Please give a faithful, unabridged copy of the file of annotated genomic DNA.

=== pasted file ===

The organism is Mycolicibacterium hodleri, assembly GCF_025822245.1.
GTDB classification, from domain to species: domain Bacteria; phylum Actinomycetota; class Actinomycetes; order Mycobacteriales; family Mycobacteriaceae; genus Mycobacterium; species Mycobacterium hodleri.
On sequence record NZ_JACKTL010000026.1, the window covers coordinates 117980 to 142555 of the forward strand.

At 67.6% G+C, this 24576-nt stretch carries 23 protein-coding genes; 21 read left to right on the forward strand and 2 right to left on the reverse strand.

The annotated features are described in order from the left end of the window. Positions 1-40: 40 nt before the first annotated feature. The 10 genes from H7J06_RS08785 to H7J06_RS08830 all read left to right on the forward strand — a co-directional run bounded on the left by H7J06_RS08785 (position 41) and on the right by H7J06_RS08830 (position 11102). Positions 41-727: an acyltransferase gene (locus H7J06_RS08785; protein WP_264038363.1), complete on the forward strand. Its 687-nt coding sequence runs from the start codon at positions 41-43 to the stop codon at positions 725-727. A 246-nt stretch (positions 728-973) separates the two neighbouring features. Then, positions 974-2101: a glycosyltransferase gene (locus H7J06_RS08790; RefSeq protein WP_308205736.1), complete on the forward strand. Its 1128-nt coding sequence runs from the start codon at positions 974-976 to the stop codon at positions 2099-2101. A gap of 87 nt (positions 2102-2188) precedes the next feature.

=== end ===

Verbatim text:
The organism is Mycolicibacterium hodleri, assembly GCF_025822245.1.
GTDB classification, from domain to species: domain Bacteria; phylum Actinomycetota; class Actinomycetes; order Mycobacteriales; family Mycobacteriaceae; genus Mycobacterium; species Mycobacterium hodleri.
On sequence record NZ_JACKTL010000026.1, the window covers coordinates 117980 to 142555 of the forward strand.

At 67.6% G+C, this 24576-nt stretch carries 23 protein-coding genes; 21 read left to right on the forward strand and 2 right to left on the reverse strand.

The annotated features are described in order from the left end of the window. Positions 1-40: 40 nt before the first annotated feature. The 10 genes from H7J06_RS08785 to H7J06_RS08830 all read left to right on the forward strand — a co-directional run bounded on the left by H7J06_RS08785 (position 41) and on the right by H7J06_RS08830 (position 11102). Positions 41-727: an acyltransferase gene (locus H7J06_RS08785; protein WP_264038363.1), complete on the forward strand. Its 687-nt coding sequence runs from the start codon at positions 41-43 to the stop codon at positions 725-727. A 246-nt stretch (positions 728-973) separates the two neighbouring features. Then, positions 974-2101: a glycosyltransferase gene (locus H7J06_RS08790; RefSeq protein WP_308205736.1), complete on the forward strand. Its 1128-nt coding sequence runs from the start codon at positions 974-976 to the stop codon at positions 2099-2101. A gap of 87 nt (positions 2102-2188) precedes the next feature.